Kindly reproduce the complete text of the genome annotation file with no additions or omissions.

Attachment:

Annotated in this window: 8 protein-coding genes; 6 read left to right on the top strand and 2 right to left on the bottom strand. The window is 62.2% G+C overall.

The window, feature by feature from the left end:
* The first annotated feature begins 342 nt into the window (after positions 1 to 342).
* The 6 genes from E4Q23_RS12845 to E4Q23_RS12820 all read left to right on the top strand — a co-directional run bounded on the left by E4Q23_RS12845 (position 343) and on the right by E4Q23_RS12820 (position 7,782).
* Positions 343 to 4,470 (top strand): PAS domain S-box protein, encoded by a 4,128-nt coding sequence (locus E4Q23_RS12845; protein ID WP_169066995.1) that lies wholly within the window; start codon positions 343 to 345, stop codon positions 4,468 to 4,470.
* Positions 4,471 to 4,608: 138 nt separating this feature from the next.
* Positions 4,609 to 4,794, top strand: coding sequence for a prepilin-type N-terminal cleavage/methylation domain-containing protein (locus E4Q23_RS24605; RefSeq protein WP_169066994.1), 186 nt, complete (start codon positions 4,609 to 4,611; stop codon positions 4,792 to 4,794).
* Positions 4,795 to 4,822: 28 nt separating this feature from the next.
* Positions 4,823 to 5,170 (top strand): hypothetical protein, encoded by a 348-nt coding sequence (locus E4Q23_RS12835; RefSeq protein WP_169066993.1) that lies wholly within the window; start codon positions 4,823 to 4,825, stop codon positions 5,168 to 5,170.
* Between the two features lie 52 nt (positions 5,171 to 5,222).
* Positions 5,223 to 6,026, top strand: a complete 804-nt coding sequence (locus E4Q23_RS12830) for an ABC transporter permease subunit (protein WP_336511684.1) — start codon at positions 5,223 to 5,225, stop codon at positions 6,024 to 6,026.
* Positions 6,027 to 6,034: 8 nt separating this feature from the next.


Annotated in this window: 8 protein-coding genes; 6 read left to right on the top strand and 2 right to left on the bottom strand. The window is 62.2% G+C overall.

The window, feature by feature from the left end:
* The first annotated feature begins 342 nt into the window (after positions 1 to 342).
* The 6 genes from E4Q23_RS12845 to E4Q23_RS12820 all read left to right on the top strand — a co-directional run bounded on the left by E4Q23_RS12845 (position 343) and on the right by E4Q23_RS12820 (position 7,782).
* Positions 343 to 4,470 (top strand): PAS domain S-box protein, encoded by a 4,128-nt coding sequence (locus E4Q23_RS12845; protein ID WP_169066995.1) that lies wholly within the window; start codon positions 343 to 345, stop codon positions 4,468 to 4,470.
* Positions 4,471 to 4,608: 138 nt separating this feature from the next.
* Positions 4,609 to 4,794, top strand: coding sequence for a prepilin-type N-terminal cleavage/methylation domain-containing protein (locus E4Q23_RS24605; RefSeq protein WP_169066994.1), 186 nt, complete (start codon positions 4,609 to 4,611; stop codon positions 4,792 to 4,794).
* Positions 4,795 to 4,822: 28 nt separating this feature from the next.
* Positions 4,823 to 5,170 (top strand): hypothetical protein, encoded by a 348-nt coding sequence (locus E4Q23_RS12835; RefSeq protein WP_169066993.1) that lies wholly within the window; start codon positions 4,823 to 4,825, stop codon positions 5,168 to 5,170.
* Between the two features lie 52 nt (positions 5,171 to 5,222).
* Positions 5,223 to 6,026, top strand: a complete 804-nt coding sequence (locus E4Q23_RS12830) for an ABC transporter permease subunit (protein WP_336511684.1) — start codon at positions 5,223 to 5,225, stop codon at positions 6,024 to 6,026.
* Positions 6,027 to 6,034: 8 nt separating this feature from the next.